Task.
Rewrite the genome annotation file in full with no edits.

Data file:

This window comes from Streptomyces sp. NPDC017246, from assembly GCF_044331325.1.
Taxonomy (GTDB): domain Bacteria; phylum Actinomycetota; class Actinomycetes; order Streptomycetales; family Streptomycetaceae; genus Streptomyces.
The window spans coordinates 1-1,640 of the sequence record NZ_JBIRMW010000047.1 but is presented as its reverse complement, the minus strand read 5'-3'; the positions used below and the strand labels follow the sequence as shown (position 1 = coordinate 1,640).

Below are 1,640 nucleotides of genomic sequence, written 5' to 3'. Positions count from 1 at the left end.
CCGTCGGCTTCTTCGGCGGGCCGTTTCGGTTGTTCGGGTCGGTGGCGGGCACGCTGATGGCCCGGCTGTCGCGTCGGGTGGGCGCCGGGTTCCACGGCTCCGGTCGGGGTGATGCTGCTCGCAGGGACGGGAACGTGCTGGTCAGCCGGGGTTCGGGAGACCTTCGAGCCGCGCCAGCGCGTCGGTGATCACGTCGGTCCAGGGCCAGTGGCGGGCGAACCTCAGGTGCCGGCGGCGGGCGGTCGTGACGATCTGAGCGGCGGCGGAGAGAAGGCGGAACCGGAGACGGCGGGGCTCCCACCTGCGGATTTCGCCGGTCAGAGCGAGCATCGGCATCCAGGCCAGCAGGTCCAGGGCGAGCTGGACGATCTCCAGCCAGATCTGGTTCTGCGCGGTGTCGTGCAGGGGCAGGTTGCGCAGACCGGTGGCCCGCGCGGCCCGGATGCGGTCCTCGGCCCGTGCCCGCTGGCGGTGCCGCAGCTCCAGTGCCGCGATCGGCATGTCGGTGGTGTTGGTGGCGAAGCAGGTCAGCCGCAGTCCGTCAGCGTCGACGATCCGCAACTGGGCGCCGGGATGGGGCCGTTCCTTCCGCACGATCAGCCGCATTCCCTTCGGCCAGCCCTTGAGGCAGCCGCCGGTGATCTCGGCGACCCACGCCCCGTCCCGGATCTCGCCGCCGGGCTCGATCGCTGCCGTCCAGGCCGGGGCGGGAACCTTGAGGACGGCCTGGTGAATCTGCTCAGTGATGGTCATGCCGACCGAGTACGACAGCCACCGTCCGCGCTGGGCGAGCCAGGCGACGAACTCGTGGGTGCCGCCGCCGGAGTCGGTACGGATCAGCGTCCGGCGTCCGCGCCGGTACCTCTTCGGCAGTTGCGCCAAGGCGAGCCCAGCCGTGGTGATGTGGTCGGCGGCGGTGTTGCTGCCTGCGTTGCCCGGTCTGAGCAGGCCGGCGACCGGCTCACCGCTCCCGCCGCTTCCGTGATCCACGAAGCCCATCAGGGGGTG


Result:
This window comes from Streptomyces sp. NPDC017246, from assembly GCF_044331325.1.
Taxonomy (GTDB): domain Bacteria; phylum Actinomycetota; class Actinomycetes; order Streptomycetales; family Streptomycetaceae; genus Streptomyces.
The window spans coordinates 1-1,640 of the sequence record NZ_JBIRMW010000047.1 but is presented as its reverse complement, the minus strand read 5'-3'; the positions used below and the strand labels follow the sequence as shown (position 1 = coordinate 1,640).

Below are 1,640 nucleotides of genomic sequence, written 5' to 3'. Positions count from 1 at the left end.
CCGTCGGCTTCTTCGGCGGGCCGTTTCGGTTGTTCGGGTCGGTGGCGGGCACGCTGATGGCCCGGCTGTCGCGTCGGGTGGGCGCCGGGTTCCACGGCTCCGGTCGGGGTGATGCTGCTCGCAGGGACGGGAACGTGCTGGTCAGCCGGGGTTCGGGAGACCTTCGAGCCGCGCCAGCGCGTCGGTGATCACGTCGGTCCAGGGCCAGTGGCGGGCGAACCTCAGGTGCCGGCGGCGGGCGGTCGTGACGATCTGAGCGGCGGCGGAGAGAAGGCGGAACCGGAGACGGCGGGGCTCCCACCTGCGGATTTCGCCGGTCAGAGCGAGCATCGGCATCCAGGCCAGCAGGTCCAGGGCGAGCTGGACGATCTCCAGCCAGATCTGGTTCTGCGCGGTGTCGTGCAGGGGCAGGTTGCGCAGACCGGTGGCCCGCGCGGCCCGGATGCGGTCCTCGGCCCGTGCCCGCTGGCGGTGCCGCAGCTCCAGTGCCGCGATCGGCATGTCGGTGGTGTTGGTGGCGAAGCAGGTCAGCCGCAGTCCGTCAGCGTCGACGATCCGCAACTGGGCGCCGGGATGGGGCCGTTCCTTCCGCACGATCAGCCGCATTCCCTTCGGCCAGCCCTTGAGGCAGCCGCCGGTGATCTCGGCGACCCACGCCCCGTCCCGGATCTCGCCGCCGGGCTCGATCGCTGCCGTCCAGGCCGGGGCGGGAACCTTGAGGACGGCCTGGTGAATCTGCTCAGTGATGGTCATGCCGACCGAGTACGACAGCCACCGTCCGCGCTGGGCGAGCCAGGCGACGAACTCGTGGGTGCCGCCGCCGGAGTCGGTACGGATCAGCGTCCGGCGTCCGCGCCGGTACCTCTTCGGCAGTTGCGCCAAGGCGAGCCCAGCCGTGGTGATGTGGTCGGCGGCGGTGTTGCTGCCTGCGTTGCCCGGTCTGAGCAGGCCGGCGACCGGCTCACCGCTCCCGCCGCTTCCGTGATCCACGAAGCCCATCAGGGGGTG